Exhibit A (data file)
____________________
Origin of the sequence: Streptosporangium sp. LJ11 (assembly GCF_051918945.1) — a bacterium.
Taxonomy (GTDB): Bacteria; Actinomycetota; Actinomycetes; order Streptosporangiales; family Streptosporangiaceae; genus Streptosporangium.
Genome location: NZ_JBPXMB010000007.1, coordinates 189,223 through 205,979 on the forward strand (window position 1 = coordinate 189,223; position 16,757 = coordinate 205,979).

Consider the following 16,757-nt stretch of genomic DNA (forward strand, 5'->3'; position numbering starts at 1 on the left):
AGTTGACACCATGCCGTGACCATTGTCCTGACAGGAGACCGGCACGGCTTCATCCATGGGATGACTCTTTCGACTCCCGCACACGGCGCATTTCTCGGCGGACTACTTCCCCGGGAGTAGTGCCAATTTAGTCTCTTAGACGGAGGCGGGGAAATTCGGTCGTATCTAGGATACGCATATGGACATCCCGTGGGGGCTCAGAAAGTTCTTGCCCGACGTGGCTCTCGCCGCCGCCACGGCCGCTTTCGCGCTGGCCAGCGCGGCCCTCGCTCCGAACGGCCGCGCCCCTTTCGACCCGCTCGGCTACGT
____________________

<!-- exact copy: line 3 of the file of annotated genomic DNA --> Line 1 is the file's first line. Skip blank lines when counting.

Genome location: NZ_JBPXMB010000007.1, coordinates 189,223 through 205,979 on the forward strand (window position 1 = coordinate 189,223; position 16,757 = coordinate 205,979).